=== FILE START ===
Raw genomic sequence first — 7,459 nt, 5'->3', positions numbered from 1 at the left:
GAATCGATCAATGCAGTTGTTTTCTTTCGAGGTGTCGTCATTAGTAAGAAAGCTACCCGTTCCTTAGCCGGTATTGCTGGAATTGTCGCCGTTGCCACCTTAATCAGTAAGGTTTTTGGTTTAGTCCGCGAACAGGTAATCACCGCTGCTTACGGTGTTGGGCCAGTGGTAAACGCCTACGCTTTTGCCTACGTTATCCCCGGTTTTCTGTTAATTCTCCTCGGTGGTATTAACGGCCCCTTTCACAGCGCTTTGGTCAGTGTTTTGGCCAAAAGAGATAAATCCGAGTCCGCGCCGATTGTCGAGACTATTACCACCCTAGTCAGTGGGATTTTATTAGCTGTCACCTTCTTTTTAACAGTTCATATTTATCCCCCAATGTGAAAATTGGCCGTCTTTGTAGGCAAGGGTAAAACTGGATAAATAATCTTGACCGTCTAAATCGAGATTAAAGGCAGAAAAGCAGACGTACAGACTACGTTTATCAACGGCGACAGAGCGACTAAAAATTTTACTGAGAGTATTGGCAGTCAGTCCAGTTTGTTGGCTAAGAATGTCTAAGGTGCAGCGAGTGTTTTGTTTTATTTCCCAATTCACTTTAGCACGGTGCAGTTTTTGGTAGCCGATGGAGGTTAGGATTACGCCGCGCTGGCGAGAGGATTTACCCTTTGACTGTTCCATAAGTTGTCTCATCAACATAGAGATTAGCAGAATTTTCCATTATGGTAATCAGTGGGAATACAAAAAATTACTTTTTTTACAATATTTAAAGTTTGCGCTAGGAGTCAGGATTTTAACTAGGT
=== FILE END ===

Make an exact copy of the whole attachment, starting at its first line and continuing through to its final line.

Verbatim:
Raw genomic sequence first — 7,459 nt, 5'->3', positions numbered from 1 at the left:
GAATCGATCAATGCAGTTGTTTTCTTTCGAGGTGTCGTCATTAGTAAGAAAGCTACCCGTTCCTTAGCCGGTATTGCTGGAATTGTCGCCGTTGCCACCTTAATCAGTAAGGTTTTTGGTTTAGTCCGCGAACAGGTAATCACCGCTGCTTACGGTGTTGGGCCAGTGGTAAACGCCTACGCTTTTGCCTACGTTATCCCCGGTTTTCTGTTAATTCTCCTCGGTGGTATTAACGGCCCCTTTCACAGCGCTTTGGTCAGTGTTTTGGCCAAAAGAGATAAATCCGAGTCCGCGCCGATTGTCGAGACTATTACCACCCTAGTCAGTGGGATTTTATTAGCTGTCACCTTCTTTTTAACAGTTCATATTTATCCCCCAATGTGAAAATTGGCCGTCTTTGTAGGCAAGGGTAAAACTGGATAAATAATCTTGACCGTCTAAATCGAGATTAAAGGCAGAAAAGCAGACGTACAGACTACGTTTATCAACGGCGACAGAGCGACTAAAAATTTTACTGAGAGTATTGGCAGTCAGTCCAGTTTGTTGGCTAAGAATGTCTAAGGTGCAGCGAGTGTTTTGTTTTATTTCCCAATTCACTTTAGCACGGTGCAGTTTTTGGTAGCCGATGGAGGTTAGGATTACGCCGCGCTGGCGAGAGGATTTACCCTTTGACTGTTCCATAAGTTGTCTCATCAACATAGAGATTAGCAGAATTTTCCATTATGGTAATCAGTGGGAATACAAAAAATTACTTTTTTTACAATATTTAAAGTTTGCGCTAGGAGTCAGGATTTTAACTAGGT